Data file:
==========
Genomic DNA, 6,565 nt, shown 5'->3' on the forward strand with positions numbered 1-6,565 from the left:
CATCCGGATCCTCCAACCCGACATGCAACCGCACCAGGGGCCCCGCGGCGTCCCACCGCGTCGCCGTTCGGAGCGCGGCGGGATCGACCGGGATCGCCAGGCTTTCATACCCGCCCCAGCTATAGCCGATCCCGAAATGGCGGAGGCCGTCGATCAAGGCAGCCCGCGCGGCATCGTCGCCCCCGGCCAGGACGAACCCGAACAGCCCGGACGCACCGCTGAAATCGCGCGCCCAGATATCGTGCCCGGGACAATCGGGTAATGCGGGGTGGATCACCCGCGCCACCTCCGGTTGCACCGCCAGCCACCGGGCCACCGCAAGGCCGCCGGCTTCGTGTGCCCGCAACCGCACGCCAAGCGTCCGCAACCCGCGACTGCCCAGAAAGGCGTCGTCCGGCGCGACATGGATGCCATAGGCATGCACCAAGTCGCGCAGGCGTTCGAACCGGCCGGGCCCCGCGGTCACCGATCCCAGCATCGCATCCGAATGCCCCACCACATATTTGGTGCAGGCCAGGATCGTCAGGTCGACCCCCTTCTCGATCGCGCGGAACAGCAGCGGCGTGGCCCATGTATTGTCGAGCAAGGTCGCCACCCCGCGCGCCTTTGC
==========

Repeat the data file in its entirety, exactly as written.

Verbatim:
Genomic DNA, 6,565 nt, shown 5'->3' on the forward strand with positions numbered 1-6,565 from the left:
CATCCGGATCCTCCAACCCGACATGCAACCGCACCAGGGGCCCCGCGGCGTCCCACCGCGTCGCCGTTCGGAGCGCGGCGGGATCGACCGGGATCGCCAGGCTTTCATACCCGCCCCAGCTATAGCCGATCCCGAAATGGCGGAGGCCGTCGATCAAGGCAGCCCGCGCGGCATCGTCGCCCCCGGCCAGGACGAACCCGAACAGCCCGGACGCACCGCTGAAATCGCGCGCCCAGATATCGTGCCCGGGACAATCGGGTAATGCGGGGTGGATCACCCGCGCCACCTCCGGTTGCACCGCCAGCCACCGGGCCACCGCAAGGCCGCCGGCTTCGTGTGCCCGCAACCGCACGCCAAGCGTCCGCAACCCGCGACTGCCCAGAAAGGCGTCGTCCGGCGCGACATGGATGCCATAGGCATGCACCAAGTCGCGCAGGCGTTCGAACCGGCCGGGCCCCGCGGTCACCGATCCCAGCATCGCATCCGAATGCCCCACCACATATTTGGTGCAGGCCAGGATCGTCAGGTCGACCCCCTTCTCGATCGCGCGGAACAGCAGCGGCGTGGCCCATGTATTGTCGAGCAAGGTCGCCACCCCGCGCGCCTTTGC